I am 38 and my wife is early 30s. One kid (under 6 months) with one to two more on the plan. Working as a Software Engineer in SF Bay Area. Wife is in education but after looking at child care expenses, we decided she would stay home with the children until at least preschool (no local family).
I came to ER because I saw my parents struggle with income as a child. We always had food, stable home and so forth but there were some years my dad was out of work. I also observed him being really smart in one sense but really not so smart financially. It is a sharp contrast to how his father was. To me, as much as I love him, I still see him as slightly irresponsible.
FI to me is being able to make conscious choices in what I do each day much earlier than my father. He just retired recently and he is close to 70. I'm 38 and I want to get there by 45-50. I enjoy what I do. My minimal FI goal is $1.3M but if I'm under 50 and still have silly income, somewhere closer to $2.5M would be ideal. The last 6 months I've juggled thinking about the minimal side and the luxury side. Somewhere in the middle is being able to cover some or all of my planned 2-3 children's college expenses, have enough saved that my wife is comfortable with leaving employment and potentially being able to afford a boat to sail around the world (rough plan, going for enjoyment not speed so maybe 2-3 year voyage at least).
Time is the critical element. Too late and I get less time with my children and they likely won't be interested in the sailing around the world. I waiver back and forth on college expenses. On the one hand, I did it alone with my two final years of university being at 25+ in age so completely financially independent of my parents. I graduated with some debt but paid off half within 12 months and a grandparent gave me $20k (and I used half of that to pay off the remaining). Today though it is not so easy. There is definitely something to learn by making it on your own but after looking back at my late start to career, I see a lot of value missed in those 7 years I could have been working in my career while I struggled. So I think saving roughly 100% of a full in-state ride is on the table.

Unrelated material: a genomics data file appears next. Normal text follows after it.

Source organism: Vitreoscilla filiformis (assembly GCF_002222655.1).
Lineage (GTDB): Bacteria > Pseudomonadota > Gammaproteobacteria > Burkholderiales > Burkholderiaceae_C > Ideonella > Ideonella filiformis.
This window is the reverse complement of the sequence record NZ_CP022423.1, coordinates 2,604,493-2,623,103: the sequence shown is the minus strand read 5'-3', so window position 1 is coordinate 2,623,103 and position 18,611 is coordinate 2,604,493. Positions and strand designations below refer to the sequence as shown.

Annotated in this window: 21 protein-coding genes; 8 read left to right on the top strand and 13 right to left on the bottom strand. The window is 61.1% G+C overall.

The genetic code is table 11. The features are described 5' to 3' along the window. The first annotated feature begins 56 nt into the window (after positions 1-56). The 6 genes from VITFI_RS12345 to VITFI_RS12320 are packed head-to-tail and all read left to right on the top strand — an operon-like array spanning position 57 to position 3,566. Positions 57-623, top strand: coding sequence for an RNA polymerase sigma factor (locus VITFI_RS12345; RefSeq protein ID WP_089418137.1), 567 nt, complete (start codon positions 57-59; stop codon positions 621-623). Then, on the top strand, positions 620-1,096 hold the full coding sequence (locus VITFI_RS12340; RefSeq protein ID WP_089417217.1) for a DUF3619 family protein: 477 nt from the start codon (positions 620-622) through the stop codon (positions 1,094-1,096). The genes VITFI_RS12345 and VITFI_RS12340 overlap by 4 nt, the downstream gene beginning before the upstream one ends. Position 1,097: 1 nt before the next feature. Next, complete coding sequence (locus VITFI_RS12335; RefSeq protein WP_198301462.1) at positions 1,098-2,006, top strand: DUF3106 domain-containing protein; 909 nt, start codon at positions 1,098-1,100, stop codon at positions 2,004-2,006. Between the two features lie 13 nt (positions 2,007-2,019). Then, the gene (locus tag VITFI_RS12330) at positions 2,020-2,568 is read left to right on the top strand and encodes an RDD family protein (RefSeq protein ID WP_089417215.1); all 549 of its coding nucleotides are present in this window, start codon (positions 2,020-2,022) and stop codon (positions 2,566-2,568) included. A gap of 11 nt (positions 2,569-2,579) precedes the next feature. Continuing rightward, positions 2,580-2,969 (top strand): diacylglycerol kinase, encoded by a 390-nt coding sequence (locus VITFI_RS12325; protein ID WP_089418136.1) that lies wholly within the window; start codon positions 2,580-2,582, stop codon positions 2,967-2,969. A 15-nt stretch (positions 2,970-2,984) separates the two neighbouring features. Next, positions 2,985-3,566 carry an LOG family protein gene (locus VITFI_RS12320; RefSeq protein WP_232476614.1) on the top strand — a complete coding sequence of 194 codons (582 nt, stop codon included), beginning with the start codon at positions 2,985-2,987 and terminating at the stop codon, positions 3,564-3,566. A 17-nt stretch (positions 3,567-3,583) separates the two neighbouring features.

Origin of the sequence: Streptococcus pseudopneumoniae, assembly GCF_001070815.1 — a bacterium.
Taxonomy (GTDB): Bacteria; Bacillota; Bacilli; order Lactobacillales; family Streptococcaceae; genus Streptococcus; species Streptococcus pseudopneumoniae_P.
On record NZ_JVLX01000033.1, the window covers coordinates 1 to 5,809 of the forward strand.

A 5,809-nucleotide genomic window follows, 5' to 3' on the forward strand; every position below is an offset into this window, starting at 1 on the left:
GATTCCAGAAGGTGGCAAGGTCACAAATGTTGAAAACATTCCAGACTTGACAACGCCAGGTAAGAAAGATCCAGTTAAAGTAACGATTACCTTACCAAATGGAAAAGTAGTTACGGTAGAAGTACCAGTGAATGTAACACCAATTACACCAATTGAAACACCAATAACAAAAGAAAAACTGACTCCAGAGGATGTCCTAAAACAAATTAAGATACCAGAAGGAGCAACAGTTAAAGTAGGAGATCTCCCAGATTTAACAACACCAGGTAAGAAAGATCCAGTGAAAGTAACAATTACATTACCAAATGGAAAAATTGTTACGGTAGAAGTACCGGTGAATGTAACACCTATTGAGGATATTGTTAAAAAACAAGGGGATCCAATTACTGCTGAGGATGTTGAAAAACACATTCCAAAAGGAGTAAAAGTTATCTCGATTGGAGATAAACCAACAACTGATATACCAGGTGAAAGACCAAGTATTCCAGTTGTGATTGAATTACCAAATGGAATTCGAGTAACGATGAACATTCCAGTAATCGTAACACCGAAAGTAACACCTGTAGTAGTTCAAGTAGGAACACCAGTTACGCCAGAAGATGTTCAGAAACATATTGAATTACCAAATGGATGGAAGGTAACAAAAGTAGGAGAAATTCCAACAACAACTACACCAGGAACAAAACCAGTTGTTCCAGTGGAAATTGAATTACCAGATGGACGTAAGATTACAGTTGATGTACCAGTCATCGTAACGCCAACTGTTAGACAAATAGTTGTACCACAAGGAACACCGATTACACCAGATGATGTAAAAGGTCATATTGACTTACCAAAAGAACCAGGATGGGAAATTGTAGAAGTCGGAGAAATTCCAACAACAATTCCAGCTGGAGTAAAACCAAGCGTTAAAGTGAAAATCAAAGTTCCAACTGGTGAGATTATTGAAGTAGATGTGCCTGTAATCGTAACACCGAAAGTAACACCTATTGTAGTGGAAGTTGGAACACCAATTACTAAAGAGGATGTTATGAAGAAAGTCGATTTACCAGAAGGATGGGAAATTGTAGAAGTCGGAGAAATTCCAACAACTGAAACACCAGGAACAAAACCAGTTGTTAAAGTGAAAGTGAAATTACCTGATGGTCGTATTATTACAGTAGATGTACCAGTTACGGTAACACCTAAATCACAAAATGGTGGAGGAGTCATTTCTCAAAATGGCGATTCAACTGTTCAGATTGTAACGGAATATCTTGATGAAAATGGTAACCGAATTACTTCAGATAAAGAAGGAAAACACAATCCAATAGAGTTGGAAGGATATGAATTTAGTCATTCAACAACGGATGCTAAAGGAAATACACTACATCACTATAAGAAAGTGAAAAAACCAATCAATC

- See how far I can get along the path over next 5-6 years in SF Bay Area and try to bootstrap side projects and grow income.
- Far along? Go for the boat and home school around the world while investments grow.
- Not far enough? Relocate to midwest to be close to family and be able to buy a house. Keep on working as investments grow. I enjoy my work.
$180k/year + stock options (value at $0 and/or negative -- see below). My salary has increased 3x over what it was 5 years ago.
- $285k total invested with ~$120k post-tax (most in Vanguard) and rest pre-tax (401k or similar, Vanguard)
- Adding ~$5k/month to post-tax investments (no pre-tax option at current employer)
- 1 year of exercised options at a startup that I currently value as negative (value stock at $0 but exercised after a year for ~$6k and will have a tax liability of ~$38k due to increase in value -- likely going to tax professional this year due to how complex it seems to be)
- almost at another year of exercised options at another startup but thankfully early-exercised
- $1,930 rent for 2 bedroom apartment
- $105 water + sewer
- $33 gas and electric
- $326 car payment
- $110 car insurance
- $19 rental insurance
- $120 pre-tax for commuter (I commute by train)
- $75 cell phones (pre-paid with data)
- ~$500-700 food and household (cleaning, baby diapers, etc)
- $630 tuition for education program (wife, done in 7 months)
- $72 student loan (at sub 1% interest)
- $70 internet
- ~$800 not accounted for here and hunting down
This plan doesn't seem very extreme to me compared to a lot of plans for a single person or a couple with no kids. But I'm trying to figure out how to balance all the needs/wants and ensuring FI. I'm here because we can potentially get more extreme and even if we don't, we need to keep lifestyle inflation in check (and extreme seems to require that).